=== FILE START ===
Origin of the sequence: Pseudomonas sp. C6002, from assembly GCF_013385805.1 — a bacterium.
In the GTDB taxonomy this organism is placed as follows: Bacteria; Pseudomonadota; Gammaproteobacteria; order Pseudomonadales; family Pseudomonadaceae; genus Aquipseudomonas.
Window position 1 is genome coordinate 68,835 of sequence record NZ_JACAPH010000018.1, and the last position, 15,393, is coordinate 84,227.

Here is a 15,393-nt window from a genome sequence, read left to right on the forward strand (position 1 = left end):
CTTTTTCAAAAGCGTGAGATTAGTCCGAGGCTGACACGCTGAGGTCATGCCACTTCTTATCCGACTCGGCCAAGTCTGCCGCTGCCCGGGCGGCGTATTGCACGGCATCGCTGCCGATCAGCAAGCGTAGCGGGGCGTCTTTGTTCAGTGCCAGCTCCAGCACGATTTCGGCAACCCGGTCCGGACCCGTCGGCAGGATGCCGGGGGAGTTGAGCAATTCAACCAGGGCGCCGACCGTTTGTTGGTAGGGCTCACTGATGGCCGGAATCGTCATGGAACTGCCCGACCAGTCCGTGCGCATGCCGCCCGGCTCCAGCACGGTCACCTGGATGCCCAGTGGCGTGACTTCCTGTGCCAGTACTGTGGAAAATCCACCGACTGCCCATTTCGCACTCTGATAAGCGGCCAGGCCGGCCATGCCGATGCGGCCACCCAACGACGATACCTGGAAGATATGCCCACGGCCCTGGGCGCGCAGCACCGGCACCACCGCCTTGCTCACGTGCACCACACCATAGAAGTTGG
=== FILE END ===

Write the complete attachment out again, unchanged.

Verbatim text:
Origin of the sequence: Pseudomonas sp. C6002, from assembly GCF_013385805.1 — a bacterium.
In the GTDB taxonomy this organism is placed as follows: Bacteria; Pseudomonadota; Gammaproteobacteria; order Pseudomonadales; family Pseudomonadaceae; genus Aquipseudomonas.
Window position 1 is genome coordinate 68,835 of sequence record NZ_JACAPH010000018.1, and the last position, 15,393, is coordinate 84,227.

Here is a 15,393-nt window from a genome sequence, read left to right on the forward strand (position 1 = left end):
CTTTTTCAAAAGCGTGAGATTAGTCCGAGGCTGACACGCTGAGGTCATGCCACTTCTTATCCGACTCGGCCAAGTCTGCCGCTGCCCGGGCGGCGTATTGCACGGCATCGCTGCCGATCAGCAAGCGTAGCGGGGCGTCTTTGTTCAGTGCCAGCTCCAGCACGATTTCGGCAACCCGGTCCGGACCCGTCGGCAGGATGCCGGGGGAGTTGAGCAATTCAACCAGGGCGCCGACCGTTTGTTGGTAGGGCTCACTGATGGCCGGAATCGTCATGGAACTGCCCGACCAGTCCGTGCGCATGCCGCCCGGCTCCAGCACGGTCACCTGGATGCCCAGTGGCGTGACTTCCTGTGCCAGTACTGTGGAAAATCCACCGACTGCCCATTTCGCACTCTGATAAGCGGCCAGGCCGGCCATGCCGATGCGGCCACCCAACGACGATACCTGGAAGATATGCCCACGGCCCTGGGCGCGCAGCACCGGCACCACCGCCTTGCTCACGTGCACCACACCATAGAAGTTGG